Dragon 2 Unveiled
This past Thursday night, Elon Musk and the team at SpaceX unveiled the futuristic, touchscreen-equipped passenger version of their Dragon spacecraft, the unmanned version of which is already routinely ferrying cargo to and from the International Space Station. Equipped with eight of the company’s new 3D printed SuperDraco thrusters, it promises to be able to return astronauts to any point on the planet with great accuracy.
“It can land anywhere on Earth with the accuracy of a helicopter,” Musk said. “It can carry seven astronauts for several days. It has an improved heat shield. It’s a big leap forward in technology. It takes things to next level.”
Check out the full (short) video of the unveiling for more.
Broadband on the Moon
Researchers at MIT and NASA announced this week that using a combination of technologies, they could provide future astronauts on the moon with broadband wifi. The system makes use of lasers and satellite relays to allow for transmission at surprisingly good speeds. But don’t expect it to be a great connection — the team views it as a bonus that it can operate on days with thin, wispy clouds (on Earth), meaning this might be the kind of wifi that only works when it’s not raining. The two teams will present their data at next week’s CLEO:2014 conference in California.
PETA Does Something Stupid Again
There are days when it’s quite fair to wonder whether PETA, an organization ostensibly dedicated to the ethical treatment of animals, isn’t instead some kind of industry double-agent, trying to make animal rights activists look so bad that no-one wants to be one. Their ads often involve sexism, fat-shaming, and a kind of “on the backs of the weak” opportunism that makes people more interested in killing and eating PETA activists than in not killing and eating animals. So when the organization launched their latest ads this week linking autism to consuming dairy products, the inevitable backlash (by design) caught the media’s attention. Except here’s the thing: there’s no data to support their claim.
Two studies, neither of which is specified. We don’t know the design. We don’t know if more than casein was removed from the diet, but most studies addressing diet and autism focus on the GFCF (gluten-free/casein-free) diets that many parents of autistic children swear by. There’s no way to stake improvements to a decrease in dairy when other components are being removed, as well. Cherry-picking studies aside, the aggregate of results addressing dietary limitations, such as removal of casein or gluten, and the effects on autism symptoms remains mixed, at best. The best controlled studies find no effect.
Check out the full article at Forbes.
This is Your Brain on Kids
Having kids (not using them) can alter your brain in interesting ways. This week researchers in Israel announced findings suggesting that the so-called “parenting circuit” in the brain isn’t deterministically female. The study focused on new two-parent families: one the one hand, “traditional” male-female couples where the mother was the primary caregiver, and on the other, male-male couples who had reproduced with the help of a surrogate mother. The changes typically called the “mothering instinct” were stronger in the mother in the male-female couples, but equally strong in the male-male couples, suggesting that it’s engagement in primary parenting that causes the changes, rather than something pre-existing. Check out the full article in AAAS Science news for more.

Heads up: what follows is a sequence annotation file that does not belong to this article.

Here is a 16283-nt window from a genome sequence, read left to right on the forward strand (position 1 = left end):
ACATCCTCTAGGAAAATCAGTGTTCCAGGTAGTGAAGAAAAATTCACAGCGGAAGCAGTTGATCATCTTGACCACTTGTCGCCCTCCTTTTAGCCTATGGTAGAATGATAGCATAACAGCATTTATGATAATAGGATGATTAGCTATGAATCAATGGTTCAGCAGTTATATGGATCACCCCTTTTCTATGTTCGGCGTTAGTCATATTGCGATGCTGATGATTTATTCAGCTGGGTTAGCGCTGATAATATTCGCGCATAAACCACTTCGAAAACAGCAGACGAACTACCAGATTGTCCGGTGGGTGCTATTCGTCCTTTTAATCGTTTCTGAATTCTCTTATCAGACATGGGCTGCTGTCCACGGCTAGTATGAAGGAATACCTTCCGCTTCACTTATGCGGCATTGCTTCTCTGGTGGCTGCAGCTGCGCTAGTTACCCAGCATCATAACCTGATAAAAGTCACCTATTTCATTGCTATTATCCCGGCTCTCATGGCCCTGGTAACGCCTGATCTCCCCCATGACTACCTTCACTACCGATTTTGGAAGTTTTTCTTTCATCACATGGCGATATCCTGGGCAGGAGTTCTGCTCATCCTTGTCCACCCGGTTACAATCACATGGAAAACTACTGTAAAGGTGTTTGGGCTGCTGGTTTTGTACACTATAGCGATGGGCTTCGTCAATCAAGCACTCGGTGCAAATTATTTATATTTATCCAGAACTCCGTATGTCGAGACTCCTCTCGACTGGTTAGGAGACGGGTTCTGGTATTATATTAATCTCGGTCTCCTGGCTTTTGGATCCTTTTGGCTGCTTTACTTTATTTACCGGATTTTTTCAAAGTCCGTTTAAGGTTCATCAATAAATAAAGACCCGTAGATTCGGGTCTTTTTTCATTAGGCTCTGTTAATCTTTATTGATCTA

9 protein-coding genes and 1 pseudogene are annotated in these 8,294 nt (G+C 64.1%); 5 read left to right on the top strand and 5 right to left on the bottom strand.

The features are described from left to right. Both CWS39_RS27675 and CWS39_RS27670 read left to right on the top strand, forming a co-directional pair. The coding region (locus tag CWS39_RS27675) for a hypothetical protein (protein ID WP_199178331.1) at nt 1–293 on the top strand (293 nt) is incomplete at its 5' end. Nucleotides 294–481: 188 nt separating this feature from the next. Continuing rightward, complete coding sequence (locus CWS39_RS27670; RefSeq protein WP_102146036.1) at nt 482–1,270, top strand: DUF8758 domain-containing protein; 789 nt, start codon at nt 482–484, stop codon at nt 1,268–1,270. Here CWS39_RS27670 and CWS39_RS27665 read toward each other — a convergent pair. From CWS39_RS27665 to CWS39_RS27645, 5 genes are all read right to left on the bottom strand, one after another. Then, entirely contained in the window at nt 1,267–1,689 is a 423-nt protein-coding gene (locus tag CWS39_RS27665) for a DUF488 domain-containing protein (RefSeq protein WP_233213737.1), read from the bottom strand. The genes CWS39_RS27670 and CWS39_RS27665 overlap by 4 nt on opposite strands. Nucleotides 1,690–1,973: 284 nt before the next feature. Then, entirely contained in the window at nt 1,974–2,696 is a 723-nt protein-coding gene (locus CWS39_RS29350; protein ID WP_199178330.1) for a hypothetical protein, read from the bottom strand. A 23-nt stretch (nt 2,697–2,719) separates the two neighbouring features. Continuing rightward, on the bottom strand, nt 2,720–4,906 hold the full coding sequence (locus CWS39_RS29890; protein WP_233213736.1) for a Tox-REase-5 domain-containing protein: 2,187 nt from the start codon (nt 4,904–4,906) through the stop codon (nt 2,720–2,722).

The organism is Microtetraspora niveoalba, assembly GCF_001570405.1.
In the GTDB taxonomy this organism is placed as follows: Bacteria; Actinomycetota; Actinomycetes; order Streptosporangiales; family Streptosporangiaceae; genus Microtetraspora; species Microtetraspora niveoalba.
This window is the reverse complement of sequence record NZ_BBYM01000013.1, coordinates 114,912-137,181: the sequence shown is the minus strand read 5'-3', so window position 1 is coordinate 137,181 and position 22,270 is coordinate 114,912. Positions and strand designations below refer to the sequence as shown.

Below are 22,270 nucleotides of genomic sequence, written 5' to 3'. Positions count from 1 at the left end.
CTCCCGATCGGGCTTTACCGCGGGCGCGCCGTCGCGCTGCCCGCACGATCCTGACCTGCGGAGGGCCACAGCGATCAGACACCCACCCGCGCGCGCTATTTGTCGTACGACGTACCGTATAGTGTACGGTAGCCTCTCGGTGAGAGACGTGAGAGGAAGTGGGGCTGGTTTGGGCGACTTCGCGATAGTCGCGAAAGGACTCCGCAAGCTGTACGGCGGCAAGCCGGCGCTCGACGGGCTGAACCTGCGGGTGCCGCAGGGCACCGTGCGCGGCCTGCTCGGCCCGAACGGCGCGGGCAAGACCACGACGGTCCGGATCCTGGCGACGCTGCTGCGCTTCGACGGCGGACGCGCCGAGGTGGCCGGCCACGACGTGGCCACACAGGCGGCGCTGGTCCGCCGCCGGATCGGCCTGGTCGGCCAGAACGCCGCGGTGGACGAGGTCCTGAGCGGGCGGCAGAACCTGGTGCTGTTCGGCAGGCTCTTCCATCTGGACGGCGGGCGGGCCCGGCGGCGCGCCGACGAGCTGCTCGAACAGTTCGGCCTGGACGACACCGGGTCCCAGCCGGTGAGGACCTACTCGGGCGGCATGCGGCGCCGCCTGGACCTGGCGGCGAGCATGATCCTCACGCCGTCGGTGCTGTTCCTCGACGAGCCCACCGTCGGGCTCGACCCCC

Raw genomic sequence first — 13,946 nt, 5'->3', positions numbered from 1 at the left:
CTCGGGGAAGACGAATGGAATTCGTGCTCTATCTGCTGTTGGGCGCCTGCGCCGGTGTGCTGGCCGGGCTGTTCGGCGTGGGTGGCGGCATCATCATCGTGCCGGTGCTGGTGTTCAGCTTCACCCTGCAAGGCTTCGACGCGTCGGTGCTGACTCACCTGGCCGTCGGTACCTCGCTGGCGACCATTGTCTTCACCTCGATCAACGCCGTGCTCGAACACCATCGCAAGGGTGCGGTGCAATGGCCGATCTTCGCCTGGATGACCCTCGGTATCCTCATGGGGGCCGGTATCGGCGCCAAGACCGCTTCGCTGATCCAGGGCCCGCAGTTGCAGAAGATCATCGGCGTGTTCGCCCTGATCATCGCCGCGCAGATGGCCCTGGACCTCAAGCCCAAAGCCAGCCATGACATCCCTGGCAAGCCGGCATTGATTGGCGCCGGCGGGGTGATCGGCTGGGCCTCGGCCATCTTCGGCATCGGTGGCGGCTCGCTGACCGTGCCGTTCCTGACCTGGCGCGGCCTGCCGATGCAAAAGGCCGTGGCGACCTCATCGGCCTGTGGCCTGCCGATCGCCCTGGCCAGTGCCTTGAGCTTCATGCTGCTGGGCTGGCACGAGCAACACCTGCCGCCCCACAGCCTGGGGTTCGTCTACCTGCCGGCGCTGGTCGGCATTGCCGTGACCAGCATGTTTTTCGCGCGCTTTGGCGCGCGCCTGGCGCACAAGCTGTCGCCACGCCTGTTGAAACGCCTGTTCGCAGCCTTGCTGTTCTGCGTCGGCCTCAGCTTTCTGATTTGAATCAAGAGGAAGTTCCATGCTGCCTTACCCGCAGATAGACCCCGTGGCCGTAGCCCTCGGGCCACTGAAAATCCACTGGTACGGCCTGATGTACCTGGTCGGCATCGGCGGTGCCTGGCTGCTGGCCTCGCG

Vitamin E for Good or Ill
According to the NYT “Well” blog, a recent study published in the journal Respiratory Research indicates that we may need to pay more attention to where we get our vitamin E. The study looked at lung function and the reaction to different kinds of the vitamin, called alpha tocopherol and gamma tocopherol. Alpha, typically found in olive and sunflower oil seemed to have a beneficial effect on lung function, but gamma, typically found in oils from canola and corn, had the opposite effect. This could help to explain why studies have found conflicting results in the past on the health effects of the vitamin. Check out the full article at the Well blog for more.
Mapping the Proteome
In a turn of events reminiscent of the decoding of the first complete human genome, two “drafts” of the first complete map of the human “proteome” — consisting of every protein produced by or functioning within the human body — were publicized this week. Two teams, one in Germany and one from the US and India, independently released their databases to the public simultaneously (which also happened in February 2001 with the human genome). These should prove extremely useful tools for scientists in the future. Take a look at the BBC article for more, or check out the databases yourself: ProteomicsDB.org and the Human Proteome Map.
Landing in the Dark
Finally, while attention was turned to SpaceX this week, another lander, NASA’s Morpheus, was testing out its systems for a rough-terrain autonomous Mars landing. Using lasers to gauge the terrain, the lander’s ALHAT system (Autonomous Landing Hazard Avoidance Technology) successfully guided the unmanned craft to a landing in the dark in a “lunar-like hazard field.” The Morpheus vehicle was designed to serve as a test-bed for new planetary exploration technologies. Check out the article at Phys.Org for more.
That’s all for now!
Have a great week.